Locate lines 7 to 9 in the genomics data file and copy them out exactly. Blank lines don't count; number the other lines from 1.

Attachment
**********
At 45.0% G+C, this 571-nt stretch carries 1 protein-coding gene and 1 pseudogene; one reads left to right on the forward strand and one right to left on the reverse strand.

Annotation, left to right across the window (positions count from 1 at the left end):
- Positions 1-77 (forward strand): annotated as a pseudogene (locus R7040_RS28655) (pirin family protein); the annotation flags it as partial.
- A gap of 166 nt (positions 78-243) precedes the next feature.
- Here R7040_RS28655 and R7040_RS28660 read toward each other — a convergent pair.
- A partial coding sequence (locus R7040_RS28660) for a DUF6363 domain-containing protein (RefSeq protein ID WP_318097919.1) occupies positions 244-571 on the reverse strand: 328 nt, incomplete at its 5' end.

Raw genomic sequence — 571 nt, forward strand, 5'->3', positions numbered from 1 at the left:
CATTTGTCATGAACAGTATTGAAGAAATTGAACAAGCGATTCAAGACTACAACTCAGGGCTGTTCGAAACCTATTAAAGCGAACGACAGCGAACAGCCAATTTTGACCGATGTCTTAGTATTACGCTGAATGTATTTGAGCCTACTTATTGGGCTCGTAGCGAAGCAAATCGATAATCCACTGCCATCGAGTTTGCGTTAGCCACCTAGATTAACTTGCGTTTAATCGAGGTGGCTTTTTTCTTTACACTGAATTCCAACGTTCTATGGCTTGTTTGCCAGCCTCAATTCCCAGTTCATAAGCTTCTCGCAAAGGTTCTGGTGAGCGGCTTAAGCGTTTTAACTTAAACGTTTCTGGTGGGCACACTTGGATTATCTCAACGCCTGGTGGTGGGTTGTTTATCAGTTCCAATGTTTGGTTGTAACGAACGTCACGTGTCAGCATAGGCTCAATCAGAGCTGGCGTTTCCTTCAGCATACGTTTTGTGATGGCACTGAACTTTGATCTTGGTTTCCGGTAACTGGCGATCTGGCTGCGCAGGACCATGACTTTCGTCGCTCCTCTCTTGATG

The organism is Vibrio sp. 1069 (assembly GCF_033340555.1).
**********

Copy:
Raw genomic sequence — 571 nt, forward strand, 5'->3', positions numbered from 1 at the left:
CATTTGTCATGAACAGTATTGAAGAAATTGAACAAGCGATTCAAGACTACAACTCAGGGCTGTTCGAAACCTATTAAAGCGAACGACAGCGAACAGCCAATTTTGACCGATGTCTTAGTATTACGCTGAATGTATTTGAGCCTACTTATTGGGCTCGTAGCGAAGCAAATCGATAATCCACTGCCATCGAGTTTGCGTTAGCCACCTAGATTAACTTGCGTTTAATCGAGGTGGCTTTTTTCTTTACACTGAATTCCAACGTTCTATGGCTTGTTTGCCAGCCTCAATTCCCAGTTCATAAGCTTCTCGCAAAGGTTCTGGTGAGCGGCTTAAGCGTTTTAACTTAAACGTTTCTGGTGGGCACACTTGGATTATCTCAACGCCTGGTGGTGGGTTGTTTATCAGTTCCAATGTTTGGTTGTAACGAACGTCACGTGTCAGCATAGGCTCAATCAGAGCTGGCGTTTCCTTCAGCATACGTTTTGTGATGGCACTGAACTTTGATCTTGGTTTCCGGTAACTGGCGATCTGGCTGCGCAGGACCATGACTTTCGTCGCTCCTCTCTTGATG

The organism is Vibrio sp. 1069 (assembly GCF_033340555.1).